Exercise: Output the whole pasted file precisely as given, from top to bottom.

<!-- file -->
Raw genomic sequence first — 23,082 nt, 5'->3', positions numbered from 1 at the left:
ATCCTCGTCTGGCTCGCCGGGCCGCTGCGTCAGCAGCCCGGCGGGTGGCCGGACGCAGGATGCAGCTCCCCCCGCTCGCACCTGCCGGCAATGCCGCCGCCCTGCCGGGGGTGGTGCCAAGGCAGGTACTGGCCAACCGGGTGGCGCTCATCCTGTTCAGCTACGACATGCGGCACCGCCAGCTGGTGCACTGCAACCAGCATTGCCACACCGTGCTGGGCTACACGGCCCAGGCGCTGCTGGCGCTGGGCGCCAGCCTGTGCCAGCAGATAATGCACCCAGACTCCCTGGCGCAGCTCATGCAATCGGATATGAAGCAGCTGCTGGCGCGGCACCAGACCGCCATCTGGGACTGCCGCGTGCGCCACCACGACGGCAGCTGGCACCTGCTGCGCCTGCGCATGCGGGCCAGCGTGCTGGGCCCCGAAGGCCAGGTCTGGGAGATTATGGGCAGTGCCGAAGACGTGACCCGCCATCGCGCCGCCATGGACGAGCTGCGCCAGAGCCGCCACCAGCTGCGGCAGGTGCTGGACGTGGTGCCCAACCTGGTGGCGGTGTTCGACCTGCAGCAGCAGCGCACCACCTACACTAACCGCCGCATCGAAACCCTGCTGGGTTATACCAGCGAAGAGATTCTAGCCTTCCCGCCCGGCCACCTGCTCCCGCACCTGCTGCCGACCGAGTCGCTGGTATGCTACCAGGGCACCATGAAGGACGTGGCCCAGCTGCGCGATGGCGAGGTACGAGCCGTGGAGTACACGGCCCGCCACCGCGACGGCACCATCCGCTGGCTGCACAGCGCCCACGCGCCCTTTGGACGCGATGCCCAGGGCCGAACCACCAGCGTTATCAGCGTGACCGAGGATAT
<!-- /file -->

Raw genomic sequence first — 23,082 nt, 5'->3', positions numbered from 1 at the left:
ATCCTCGTCTGGCTCGCCGGGCCGCTGCGTCAGCAGCCCGGCGGGTGGCCGGACGCAGGATGCAGCTCCCCCCGCTCGCACCTGCCGGCAATGCCGCCGCCCTGCCGGGGGTGGTGCCAAGGCAGGTACTGGCCAACCGGGTGGCGCTCATCCTGTTCAGCTACGACATGCGGCACCGCCAGCTGGTGCACTGCAACCAGCATTGCCACACCGTGCTGGGCTACACGGCCCAGGCGCTGCTGGCGCTGGGCGCCAGCCTGTGCCAGCAGATAATGCACCCAGACTCCCTGGCGCAGCTCATGCAATCGGATATGAAGCAGCTGCTGGCGCGGCACCAGACCGCCATCTGGGACTGCCGCGTGCGCCACCACGACGGCAGCTGGCACCTGCTGCGCCTGCGCATGCGGGCCAGCGTGCTGGGCCCCGAAGGCCAGGTCTGGGAGATTATGGGCAGTGCCGAAGACGTGACCCGCCATCGCGCCGCCATGGACGAGCTGCGCCAGAGCCGCCACCAGCTGCGGCAGGTGCTGGACGTGGTGCCCAACCTGGTGGCGGTGTTCGACCTGCAGCAGCAGCGCACCACCTACACTAACCGCCGCATCGAAACCCTGCTGGGTTATACCAGCGAAGAGATTCTAGCCTTCCCGCCCGGCCACCTGCTCCCGCACCTGCTGCCGACCGAGTCGCTGGTATGCTACCAGGGCACCATGAAGGACGTGGCCCAGCTGCGCGATGGCGAGGTACGAGCCGTGGAGTACACGGCCCGCCACCGCGACGGCACCATCCGCTGGCTGCACAGCGCCCACGCGCCCTTTGGACGCGATGCCCAGGGCCGAACCACCAGCGTTATCAGCGTGACCGAGGATAT